A potential £200 million a year bill for failing to implement welfare reforms in Northern Ireland is a price the region cannot afford to pay, the Finance Minster has warned.
Simon Hamilton said it had become "critically important" to legislate on the measures already introduced elsewhere in the UK as quickly as possible.
The proposals' passage through the Assembly hit the buffers earlier this year, with MLAs unable to reach consensus.
Mr Hamilton, outlining potential pressures on Stormont spending in the coming years, said the cost of not introducing welfare reform would hit the most vulnerable in society.
The Treasury has cautioned that Northern Ireland's block grant will be adjusted in line with the estimated cost associated with the region not implementing the measures.
Mr Hamilton said that was currently running at £5-6 million a month, with the annual bill set to be around £60 million.
"The worrying thing is that that bill is likely to rise to £200 million by 2017/18," he told the Assembly.
The proposed changes to the welfare system have been the cause of intense political debate in Northern Ireland, in particular the controversial so-called "bedroom tax".
The measure targets benefit recipients who are not deemed to be utilising all the bedrooms in their property.
If the changes are ultimately adopted in Northern Ireland, around 32,650 (52%) of working-age housing benefit claimants in the social housing sector are set to receive less money.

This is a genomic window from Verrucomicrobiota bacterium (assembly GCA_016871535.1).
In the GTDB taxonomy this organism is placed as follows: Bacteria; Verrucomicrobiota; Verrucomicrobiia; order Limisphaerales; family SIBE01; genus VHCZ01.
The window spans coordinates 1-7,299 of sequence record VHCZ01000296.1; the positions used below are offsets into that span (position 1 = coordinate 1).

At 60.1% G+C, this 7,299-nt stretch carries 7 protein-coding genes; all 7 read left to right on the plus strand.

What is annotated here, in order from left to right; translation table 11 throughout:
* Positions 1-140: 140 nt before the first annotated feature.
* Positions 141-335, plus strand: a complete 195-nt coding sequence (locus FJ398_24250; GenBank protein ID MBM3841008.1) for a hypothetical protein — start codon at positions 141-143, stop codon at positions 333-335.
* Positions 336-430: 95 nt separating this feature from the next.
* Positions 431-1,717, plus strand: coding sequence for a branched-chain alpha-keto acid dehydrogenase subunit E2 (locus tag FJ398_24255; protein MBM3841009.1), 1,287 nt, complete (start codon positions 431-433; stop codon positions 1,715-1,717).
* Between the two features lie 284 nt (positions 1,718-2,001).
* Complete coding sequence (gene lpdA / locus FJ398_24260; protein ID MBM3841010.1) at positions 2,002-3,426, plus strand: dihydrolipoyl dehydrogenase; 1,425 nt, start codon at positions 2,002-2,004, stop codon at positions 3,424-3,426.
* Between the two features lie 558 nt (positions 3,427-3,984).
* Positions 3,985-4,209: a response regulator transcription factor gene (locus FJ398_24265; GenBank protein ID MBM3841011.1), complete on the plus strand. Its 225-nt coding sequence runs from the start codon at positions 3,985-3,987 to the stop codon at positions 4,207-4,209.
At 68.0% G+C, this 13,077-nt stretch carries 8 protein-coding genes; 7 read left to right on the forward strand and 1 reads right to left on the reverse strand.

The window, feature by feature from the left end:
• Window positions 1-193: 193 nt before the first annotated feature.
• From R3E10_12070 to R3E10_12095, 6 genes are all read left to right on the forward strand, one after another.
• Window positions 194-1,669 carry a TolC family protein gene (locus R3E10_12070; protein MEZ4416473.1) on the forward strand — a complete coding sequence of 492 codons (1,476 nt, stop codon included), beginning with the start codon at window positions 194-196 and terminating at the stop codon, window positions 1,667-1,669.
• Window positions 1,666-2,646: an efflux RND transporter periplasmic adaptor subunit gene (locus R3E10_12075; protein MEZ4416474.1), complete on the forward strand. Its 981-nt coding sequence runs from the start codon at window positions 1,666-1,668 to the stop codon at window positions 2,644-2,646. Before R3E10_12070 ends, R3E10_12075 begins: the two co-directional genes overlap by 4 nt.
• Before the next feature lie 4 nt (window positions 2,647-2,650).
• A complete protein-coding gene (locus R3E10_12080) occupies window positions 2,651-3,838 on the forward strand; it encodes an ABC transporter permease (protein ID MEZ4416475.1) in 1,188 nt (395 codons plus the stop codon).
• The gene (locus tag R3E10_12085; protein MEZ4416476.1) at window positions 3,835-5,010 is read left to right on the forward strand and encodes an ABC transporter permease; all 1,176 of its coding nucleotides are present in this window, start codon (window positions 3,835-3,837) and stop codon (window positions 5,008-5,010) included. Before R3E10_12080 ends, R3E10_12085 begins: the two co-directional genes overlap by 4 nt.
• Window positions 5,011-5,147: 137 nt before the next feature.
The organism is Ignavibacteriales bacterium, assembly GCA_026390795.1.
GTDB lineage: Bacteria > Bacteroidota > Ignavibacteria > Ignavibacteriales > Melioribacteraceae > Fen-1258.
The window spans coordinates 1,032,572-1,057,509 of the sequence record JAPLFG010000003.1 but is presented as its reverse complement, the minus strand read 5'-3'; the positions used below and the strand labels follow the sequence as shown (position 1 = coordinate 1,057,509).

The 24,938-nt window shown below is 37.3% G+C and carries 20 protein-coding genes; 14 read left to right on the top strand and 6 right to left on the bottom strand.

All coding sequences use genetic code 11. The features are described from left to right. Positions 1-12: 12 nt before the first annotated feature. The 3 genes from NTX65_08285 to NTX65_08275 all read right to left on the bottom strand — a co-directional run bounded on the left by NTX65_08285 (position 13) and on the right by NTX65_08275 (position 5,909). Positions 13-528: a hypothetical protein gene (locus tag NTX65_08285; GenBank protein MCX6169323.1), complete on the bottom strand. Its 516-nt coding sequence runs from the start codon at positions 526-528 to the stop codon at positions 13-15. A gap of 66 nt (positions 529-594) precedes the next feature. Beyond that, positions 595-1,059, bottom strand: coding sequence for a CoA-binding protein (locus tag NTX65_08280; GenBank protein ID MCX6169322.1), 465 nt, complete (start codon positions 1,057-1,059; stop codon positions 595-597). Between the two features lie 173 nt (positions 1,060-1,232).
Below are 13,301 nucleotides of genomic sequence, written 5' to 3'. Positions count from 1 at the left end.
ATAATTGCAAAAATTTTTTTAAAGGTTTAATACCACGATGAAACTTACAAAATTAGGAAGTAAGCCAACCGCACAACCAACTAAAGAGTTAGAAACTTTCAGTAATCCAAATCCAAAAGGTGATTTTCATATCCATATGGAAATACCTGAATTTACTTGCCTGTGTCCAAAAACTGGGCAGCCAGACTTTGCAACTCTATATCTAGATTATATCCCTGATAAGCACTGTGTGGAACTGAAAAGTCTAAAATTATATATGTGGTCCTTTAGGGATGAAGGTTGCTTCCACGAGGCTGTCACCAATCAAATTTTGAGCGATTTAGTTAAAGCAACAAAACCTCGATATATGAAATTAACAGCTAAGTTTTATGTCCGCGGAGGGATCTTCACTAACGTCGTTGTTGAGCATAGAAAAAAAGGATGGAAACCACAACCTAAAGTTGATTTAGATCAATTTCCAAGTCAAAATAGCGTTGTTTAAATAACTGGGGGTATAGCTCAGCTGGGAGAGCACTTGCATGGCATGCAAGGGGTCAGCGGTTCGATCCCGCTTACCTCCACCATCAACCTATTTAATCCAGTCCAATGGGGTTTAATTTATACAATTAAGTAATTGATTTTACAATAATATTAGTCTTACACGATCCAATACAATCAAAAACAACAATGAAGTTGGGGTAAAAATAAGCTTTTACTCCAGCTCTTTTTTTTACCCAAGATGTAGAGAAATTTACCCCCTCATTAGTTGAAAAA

Opponents of the proposal insist the make-up of the social housing stock in Northern Ireland would mean many of those impacted would not be able to downsize to smaller properties. They also claim it would cost more to administer the change than the money it is designed to save.
Sinn Fein and the SDLP have voiced vehement objections to the "bedroom tax" and have threatened to support a petition of concern mechanism that would effective veto the proposals.
DUP Social Development Minister Nelson McCausland, who has also voiced concerns over elements of the bill, has been attempting to formulate Northern Ireland-specific alterations to the legislation that would still enable the legislation to be introduced without breaking the so-called "parity" principle on costing.
But as yet there is no sign of a resolution to the political impasse.
Mr Hamilton stressed to MLAs the need for resolution.
"Two hundred million pounds taken out of budget to pay for something because we haven't legislated is a price we cannot afford," he said.
"We need to move forward on this. I know that is something the minister for social development is unanimous with me on and is seeking approval to legislate in respect of welfare reform so that those very punitive penalties that I am speaking about don't actually materialise and don't start to the hit the very vulnerable people in Northern Ireland, who some who oppose welfare reform think they are helping."